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Department of Justice
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FOR IMMEDIATE RELEASE
Wednesday, May 23, 2018

Justice Department Recognizes California Man for Role in Safe Recovery of Abducted Baby

The Department of Justice today honored Colin Blevin, a Santa Clara, California, resident, for his actions that led to the recovery of an abducted one-year-old girl and the apprehension of the child’s kidnapper.

Acting Associate Attorney General Jesse Panuccio presented Blevin with the Missing Children’s Citizen Award during the Justice Department’s National Missing Children’s Day ceremony. This award recognizes private citizens for extraordinary acts that lead to the safe recovery of missing or abducted children.

Blevin received his award for preventing a suspect from escaping with a one-year-old girl in a stolen car and keeping the child safe until police arrived. The offender was sentenced to more than five years in prison for felony child abuse and theft of a vehicle.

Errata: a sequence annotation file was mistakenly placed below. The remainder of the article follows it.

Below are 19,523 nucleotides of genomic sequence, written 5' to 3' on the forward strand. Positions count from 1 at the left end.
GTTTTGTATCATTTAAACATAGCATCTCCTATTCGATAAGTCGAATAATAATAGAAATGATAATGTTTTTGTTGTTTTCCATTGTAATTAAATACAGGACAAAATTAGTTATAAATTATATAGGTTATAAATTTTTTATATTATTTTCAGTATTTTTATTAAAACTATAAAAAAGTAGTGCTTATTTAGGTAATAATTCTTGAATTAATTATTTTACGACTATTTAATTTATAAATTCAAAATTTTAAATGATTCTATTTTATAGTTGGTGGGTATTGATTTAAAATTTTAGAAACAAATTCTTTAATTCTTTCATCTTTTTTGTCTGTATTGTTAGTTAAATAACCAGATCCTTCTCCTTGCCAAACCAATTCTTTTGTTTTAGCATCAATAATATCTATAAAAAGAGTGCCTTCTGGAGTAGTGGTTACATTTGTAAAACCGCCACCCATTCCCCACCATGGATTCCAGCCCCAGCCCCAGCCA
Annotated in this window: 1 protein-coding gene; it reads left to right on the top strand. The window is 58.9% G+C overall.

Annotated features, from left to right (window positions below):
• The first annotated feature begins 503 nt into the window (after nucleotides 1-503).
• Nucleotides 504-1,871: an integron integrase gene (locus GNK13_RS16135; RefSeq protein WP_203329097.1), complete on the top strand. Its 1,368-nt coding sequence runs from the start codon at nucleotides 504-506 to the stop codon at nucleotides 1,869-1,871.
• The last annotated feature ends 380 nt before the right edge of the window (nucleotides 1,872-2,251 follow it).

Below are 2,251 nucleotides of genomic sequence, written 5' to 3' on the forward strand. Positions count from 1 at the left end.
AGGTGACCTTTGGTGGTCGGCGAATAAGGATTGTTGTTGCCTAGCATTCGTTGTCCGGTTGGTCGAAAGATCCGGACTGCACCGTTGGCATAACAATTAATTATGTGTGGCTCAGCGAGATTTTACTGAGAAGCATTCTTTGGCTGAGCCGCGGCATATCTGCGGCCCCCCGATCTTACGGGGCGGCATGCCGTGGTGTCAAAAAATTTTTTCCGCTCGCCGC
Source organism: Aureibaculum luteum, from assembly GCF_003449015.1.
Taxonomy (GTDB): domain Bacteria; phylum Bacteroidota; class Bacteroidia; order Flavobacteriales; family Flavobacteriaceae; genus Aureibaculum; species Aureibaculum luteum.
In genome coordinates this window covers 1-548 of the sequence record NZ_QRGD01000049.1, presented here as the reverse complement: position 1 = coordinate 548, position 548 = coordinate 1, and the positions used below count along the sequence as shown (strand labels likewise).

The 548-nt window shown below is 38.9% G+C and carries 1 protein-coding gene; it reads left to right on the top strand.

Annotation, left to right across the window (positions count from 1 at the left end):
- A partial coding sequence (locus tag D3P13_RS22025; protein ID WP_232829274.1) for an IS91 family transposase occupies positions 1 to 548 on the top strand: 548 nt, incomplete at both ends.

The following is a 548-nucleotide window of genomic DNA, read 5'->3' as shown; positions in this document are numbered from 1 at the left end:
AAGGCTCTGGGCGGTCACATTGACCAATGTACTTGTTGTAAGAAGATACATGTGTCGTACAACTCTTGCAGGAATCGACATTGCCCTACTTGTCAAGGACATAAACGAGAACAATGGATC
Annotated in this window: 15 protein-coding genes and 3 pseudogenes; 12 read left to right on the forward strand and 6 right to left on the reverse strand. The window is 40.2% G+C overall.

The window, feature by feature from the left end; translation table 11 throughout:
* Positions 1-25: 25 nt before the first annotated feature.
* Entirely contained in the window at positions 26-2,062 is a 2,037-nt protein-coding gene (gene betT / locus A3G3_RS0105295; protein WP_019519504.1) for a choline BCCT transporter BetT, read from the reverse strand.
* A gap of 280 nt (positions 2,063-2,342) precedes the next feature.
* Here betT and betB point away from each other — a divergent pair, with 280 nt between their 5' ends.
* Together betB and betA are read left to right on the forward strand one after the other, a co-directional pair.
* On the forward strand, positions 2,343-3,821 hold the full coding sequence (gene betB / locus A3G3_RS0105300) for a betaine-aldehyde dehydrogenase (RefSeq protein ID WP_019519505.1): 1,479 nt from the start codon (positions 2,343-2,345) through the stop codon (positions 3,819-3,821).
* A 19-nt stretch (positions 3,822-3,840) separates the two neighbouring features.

“Blevin’s quick actions epitomize courage, selflessness, and vigilance, and brought an innocent child home to safety,” said Acting Assistant Attorney General Jesse Panuccio. “The Department of Justice commends Blevin for making his community safer, through his successful rescue of the child and assist to law enforcement.”

In addition to Blevin, the Department also honored several law enforcement officers for their investigative efforts in sexual exploitation cases involving children and youth. Panuccio also recognized Eden Hoffmann, a fifth grader at Huron Elementary School in Clinton Township, Michigan, as the 19th winner of the National Missing Children’s Day poster contest.    

Additional information about National Missing Children’s Day is available online. 

The Office of Justice Programs, headed by Principal Deputy Assistant Attorney General Alan R. Hanson, provides federal leadership in developing the nation’s capacity to prevent and control crime, administer justice and assist victims. OJP has six bureaus and offices: the Bureau of Justice Assistance; the Bureau of Justice Statistics; the National Institute of Justice; the Office of Juvenile Justice and Delinquency Prevention; the Office for Victims of Crime; and the Office of Sex Offender Sentencing, Monitoring, Apprehending, Registering and Tracking (SMART). More information about OJP and its components can be found at www.ojp.gov.

Updated May 23, 2018